My Current Bookshelf - September 2017

It's been another full month of reading; I'm listening to audioboks on my daily runs and bike-rides to and from work, so I'm getting in more listening.  I also went away for a weekend in early September where I got a bunch of graphic novels read (had to catch up on some Buffy!).  And while I'd love to talk oodles about the amazing trifecta of books on race (Racecraft: The Soul of Inequality in American Life by Karen E. Fields; Invisible No More: Police Violence Against Black Women and Women of Color by Andrea Ritchie; Good Booty: Love and Sex, Black and White, Body and Soul in American Music by Ann Powers), I cannot because they're still in reviewing status for where I reviewed them.  But if you want the best of this month's reads go to them.  I'll write more about them in the future as I'm starting to carve out a section of posts on race and racism.  But moving along, here's what this month had to offer.  


Introducing Walter Benjamin by Howard Caygill

If you're not familiar with the Graphic Guides (also known as Introducing...), then you may be in for a treat.  They often take complex people or theory and break it down into meaningful chunks using a mixture of images, quotes, and text.  Caygill's treatment of Walter Benjamin was enjoyable if not sometimes a big challenging.  Benjamin was a strange mixture of historian, art critic, and wandering scholar.  Though for me, I always knew him for his most popular work, "The Work of Art in the Age of Mechanical Reproduction," Caygill illustrates (pun intended) how this was a later work to a range of works that focused on sensemaking of artistic endeavors and their relation to the modern world (of the mid-twentieth century), an unstable world of shifting ideologies and the horrors of war.  Benjamin lived in Europe throughout the first half of the 20th century and was both Marxist and Jewish, which meant his existence in Germany would prove increasingly challenging.  The most fascinating aspect I found in this work was the wondering nature Benjamin who was never able to find a stable academic home; I tend to think that is the challenge of a great many scholars today.  The art was useful at times, illustrating the artworks or the major historical people that Benjamin interacted with.  Yet, sometimes, the images didn't serve to enhance the narrative but just seemed plopped in without explanation.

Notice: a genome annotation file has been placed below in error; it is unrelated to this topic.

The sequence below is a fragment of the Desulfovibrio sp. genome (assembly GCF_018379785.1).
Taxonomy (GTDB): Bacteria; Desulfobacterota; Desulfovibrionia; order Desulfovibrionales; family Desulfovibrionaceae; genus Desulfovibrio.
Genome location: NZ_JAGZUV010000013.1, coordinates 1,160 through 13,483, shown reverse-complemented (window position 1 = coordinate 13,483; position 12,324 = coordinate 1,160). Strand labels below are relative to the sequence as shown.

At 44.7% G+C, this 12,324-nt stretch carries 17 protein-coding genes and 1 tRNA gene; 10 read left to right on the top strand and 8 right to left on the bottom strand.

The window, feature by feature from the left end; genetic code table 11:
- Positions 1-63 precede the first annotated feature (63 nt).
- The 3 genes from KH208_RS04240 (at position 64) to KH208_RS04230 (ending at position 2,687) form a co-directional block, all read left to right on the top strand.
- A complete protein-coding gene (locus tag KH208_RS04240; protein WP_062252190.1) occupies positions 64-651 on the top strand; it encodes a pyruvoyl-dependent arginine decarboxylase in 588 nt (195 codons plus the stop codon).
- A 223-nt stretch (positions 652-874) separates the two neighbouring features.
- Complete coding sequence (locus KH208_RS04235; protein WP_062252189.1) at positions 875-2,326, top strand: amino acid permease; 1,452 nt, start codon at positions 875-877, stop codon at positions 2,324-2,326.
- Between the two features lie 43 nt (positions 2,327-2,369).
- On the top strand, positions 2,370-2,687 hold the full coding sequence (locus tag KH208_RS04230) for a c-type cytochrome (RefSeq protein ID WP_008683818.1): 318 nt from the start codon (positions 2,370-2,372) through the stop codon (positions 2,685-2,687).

The Zero Marginal Cost Society: The Internet of Things, the Collaborative Commons, and the Eclipse of Capitalism by Jeremy Rifkin

Book Cover - Zero Marginal Cost Society by Jeremy Rifkin
Rifkin offers up a utopian view of the future that draws heavily on Chris Anderson's Free and many of the other texts out there that show us salvation awaits us in our technology.  Reading Rifkin's work now that it's been out for a few years and it does indeed feel dated.  So many of the promises that were just around the corner still seem far away.  The idealized sense that the internet will make us more collectively powerful seems lost amid the last few years of extremist politics domestically and abroad.  Massively Open Online Courses as the cure-all for alternative credentialing in higher education still seems less viable and we will somehow become increasingly sustainable through these technological breakthroughs come across as stale in a world that still cannot get the facts right about climate change.  Despite that, I would still recommend the book for anyone looking for glimmers of hope (after all, Rifkin's The Empathic Civilization helps me to frame the progress humanity has made despite what the news tells us) because there are ideas here that are worth holding onto.


Check out other reading recommendations from 2017 (and you can always look at all of my books that I've read on GoodReads):

BOOKS

  • Detox Your Writing: Strategies for Doctoral Researchers by Pat Thomson
  • The Literature Review: Six Steps to Success by Larry Machi
  • The Art of Clean Up: Life Made Neat and Tidy by Ursus Wehrli


AUDIOBOOKS

  • Wild Things: The Joy of Reading Children’s Literature as an Adult by Bruce Handy
  • This Book is Gay by James Dawson
  • Racecraft: The Soul of Inequality in American Life by Karen E. Fields
  • Invisible No More: Police Violence Against Black Women and Women of Color by Andrea Ritchie
  • The New Education: How to Revolutionize the University to Prepare Students for a World In Flux by 
  • The Zero Marginal Cost Society: The Internet of Things, the Collaborative Commons, and the Eclipse of Capitalism by Jeremy Rifkin
  • An Inconvenient Sequel: Truth to Power: Your Action Handbook to Learn the Science, Find Your Voice, and Help Solve the Climate Crisis by Al Gore
  • Streampunks: YouTube and the Rebels Remaking Media by Robert Kyncl
  • Good Booty: Love and Sex, Black and White, Body and Soul in American Music by Ann Powers
  • The Most Defining Moments in Black History According to Dick Gregory by Dick Gregory


GRAHPIC NOVELS
  • Introducing Walter Benjamin by Howard Caygill
  • Star Wars - Doctor Aphra by Kieron Gillen,
  • Star Wars - Poe Dameron Vol. 2 - The Gathering Storm by Charles Soule
  • Stitches by David Small
  • Everafter, Vol. 1: The Pandora Protocol by Lilah Sturges
  • Angel and Faith Season 10 Volume 5 (Angel & Faith) by Victor Gischler
  • Angel & Faith: A Little More Than Kin (Season 10, #4) by Victor Gischler
  • Buffy the Vampire Slayer: The Spread of Their Evil (Season 11, #1) by Christos Gage
  • Buffy the Vampire Slayer: Old Demons (Season 10, #4) by Christos Gage
  • Buffy the Vampire Slayer: Love Dares You (Season 10, #3) by Christos Gage
  • Buffy the Vampire Slayer: In Pieces on the Ground (Season 10, #5) by Christos Gage
  • Buffy the Vampire Slayer: Own It (Season 10, #6) by Christos Gage

What about you reader?  What book recommendations do you have for me?




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